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The number of graduates in Michigan has dropped for the first time in years.

The state’s four-year output was 80.4% in the 2021 class, down 1.6 percentage points from a year earlier. The state graduation rate is the percentage of graduates who began their studies as freshmen four years earlier.

These figures serve as a timely reminder of the current challenges in science and mental health that COVID-19 has posed to students, and of the costs of educational upheavals. Without a high school diploma, students face a difficult struggle in the job market.


These effects were felt in Michigan and across the country. Indicators for high school graduation dipped in at least 20 states after the first full school year disrupted by a pandemic, especially among students from low-income families.

On Friday, head of state Michael Rice said release rates reflect the disproportionate impact of the pandemic on colored students and students from the economically disadvantaged.

“While we remain much higher – 80.5% than ten years ago – 74.3% in our four-year graduation rates, we need a special need to make sure that deferment of admission is not denied and that our students graduate and do so with the necessary knowledge and skills to continue in one form or another of higher education, ”he said.

Michigan’s largest school district, the Detroit Public District School District, fell 8 percentage points year-over-year from 72.5% in the 2019-20 school year to 64.5% in the 2020-21 school year. academic year. Over the past five years, the number of district graduates has been declining every year, in part because some of the city’s in 2017, the schools with the lowest rates were restored to the district.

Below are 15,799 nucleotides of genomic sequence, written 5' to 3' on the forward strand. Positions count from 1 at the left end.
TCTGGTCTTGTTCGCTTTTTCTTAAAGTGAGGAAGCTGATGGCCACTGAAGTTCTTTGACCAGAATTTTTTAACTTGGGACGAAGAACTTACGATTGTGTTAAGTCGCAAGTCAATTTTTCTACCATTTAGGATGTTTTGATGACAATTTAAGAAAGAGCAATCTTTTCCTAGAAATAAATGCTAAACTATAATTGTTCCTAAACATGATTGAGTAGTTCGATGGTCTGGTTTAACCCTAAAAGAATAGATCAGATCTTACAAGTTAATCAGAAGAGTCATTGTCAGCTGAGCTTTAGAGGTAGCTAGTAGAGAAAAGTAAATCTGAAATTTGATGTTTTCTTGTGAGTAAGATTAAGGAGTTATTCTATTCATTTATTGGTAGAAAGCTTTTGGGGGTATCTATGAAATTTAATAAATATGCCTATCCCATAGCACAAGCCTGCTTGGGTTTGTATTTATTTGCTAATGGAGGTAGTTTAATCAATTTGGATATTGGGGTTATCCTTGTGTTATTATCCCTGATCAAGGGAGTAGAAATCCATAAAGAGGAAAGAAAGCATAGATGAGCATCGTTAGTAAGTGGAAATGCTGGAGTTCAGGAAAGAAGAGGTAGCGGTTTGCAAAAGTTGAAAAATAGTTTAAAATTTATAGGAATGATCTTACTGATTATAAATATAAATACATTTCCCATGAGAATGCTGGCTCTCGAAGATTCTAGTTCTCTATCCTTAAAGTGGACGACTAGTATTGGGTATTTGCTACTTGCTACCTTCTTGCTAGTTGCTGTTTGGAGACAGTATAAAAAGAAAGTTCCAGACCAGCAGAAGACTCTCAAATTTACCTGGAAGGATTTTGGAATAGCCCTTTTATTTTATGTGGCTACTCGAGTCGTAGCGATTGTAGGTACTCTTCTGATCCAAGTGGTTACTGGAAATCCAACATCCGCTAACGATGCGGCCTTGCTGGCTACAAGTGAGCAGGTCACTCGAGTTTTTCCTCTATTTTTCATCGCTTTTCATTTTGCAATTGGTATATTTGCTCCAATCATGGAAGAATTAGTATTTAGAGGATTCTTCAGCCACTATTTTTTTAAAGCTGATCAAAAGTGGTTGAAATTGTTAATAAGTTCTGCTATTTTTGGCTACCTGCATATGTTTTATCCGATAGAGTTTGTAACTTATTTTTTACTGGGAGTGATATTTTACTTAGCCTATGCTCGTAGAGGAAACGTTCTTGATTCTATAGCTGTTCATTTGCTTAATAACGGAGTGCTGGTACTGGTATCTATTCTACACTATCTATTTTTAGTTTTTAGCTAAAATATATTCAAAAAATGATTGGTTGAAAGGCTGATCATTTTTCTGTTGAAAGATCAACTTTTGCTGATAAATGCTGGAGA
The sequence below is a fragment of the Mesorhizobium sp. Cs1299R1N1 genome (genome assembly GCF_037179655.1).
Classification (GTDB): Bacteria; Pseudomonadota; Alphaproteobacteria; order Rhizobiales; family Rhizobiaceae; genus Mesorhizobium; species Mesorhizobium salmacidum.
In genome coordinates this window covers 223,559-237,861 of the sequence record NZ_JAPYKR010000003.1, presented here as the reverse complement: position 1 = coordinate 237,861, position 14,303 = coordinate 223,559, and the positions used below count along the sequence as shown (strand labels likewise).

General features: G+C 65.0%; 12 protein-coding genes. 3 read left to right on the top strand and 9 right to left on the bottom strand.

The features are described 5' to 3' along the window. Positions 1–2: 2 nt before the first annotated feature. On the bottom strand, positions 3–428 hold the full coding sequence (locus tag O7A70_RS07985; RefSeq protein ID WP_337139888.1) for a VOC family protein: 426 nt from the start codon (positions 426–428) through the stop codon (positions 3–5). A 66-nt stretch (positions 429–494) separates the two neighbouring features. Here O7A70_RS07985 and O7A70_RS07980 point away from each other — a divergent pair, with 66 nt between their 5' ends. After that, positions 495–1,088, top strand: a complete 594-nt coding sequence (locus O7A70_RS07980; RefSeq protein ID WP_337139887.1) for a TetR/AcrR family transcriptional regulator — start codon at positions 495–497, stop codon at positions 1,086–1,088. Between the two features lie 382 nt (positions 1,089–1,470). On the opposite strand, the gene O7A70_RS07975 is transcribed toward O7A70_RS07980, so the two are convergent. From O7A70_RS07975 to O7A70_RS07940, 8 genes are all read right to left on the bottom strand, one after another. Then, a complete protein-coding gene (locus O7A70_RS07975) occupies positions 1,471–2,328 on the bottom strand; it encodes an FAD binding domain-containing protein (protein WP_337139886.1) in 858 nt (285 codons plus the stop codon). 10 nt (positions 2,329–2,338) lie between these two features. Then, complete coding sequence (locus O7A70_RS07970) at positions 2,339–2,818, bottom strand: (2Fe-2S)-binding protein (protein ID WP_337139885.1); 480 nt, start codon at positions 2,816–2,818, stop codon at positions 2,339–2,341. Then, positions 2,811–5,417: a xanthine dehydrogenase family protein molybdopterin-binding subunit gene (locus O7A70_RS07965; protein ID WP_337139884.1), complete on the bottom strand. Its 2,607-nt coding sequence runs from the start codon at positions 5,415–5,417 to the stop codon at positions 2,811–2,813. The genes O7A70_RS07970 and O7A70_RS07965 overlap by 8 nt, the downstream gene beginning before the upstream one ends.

Detroit superintendent Nicholas Viti linked the decline to the transition, but also said the pandemic was a big factor.

“Obviously, if it weren’t for the pandemic that caused extreme absenteeism and thus failure on courses, we would be above 65%,” he said in an email. “Now this is our new baseline and we will build from here.”

He said the district is taking steps to help students complete coursework and graduate. Teachers can earn extra money by offering additional courses throughout the day, and after-school courses are offered to help students replenish missed credit.

Across the state, the graduation rate among black students fell by 2.8 percentage points, while among Native American students it fell by 4.1 percentage points.

Among students from low-income families, the four-year graduation rate fell 2.8 percentage points to 68.8% after it has grown steadily over the past five years.

The decline across the state is the first during the pandemic: graduation figures marked for the 2020 classwho graduated in just three months of training due to the pandemic.

Chalkbeat is a non-profit news site that covers changes in education in public schools.

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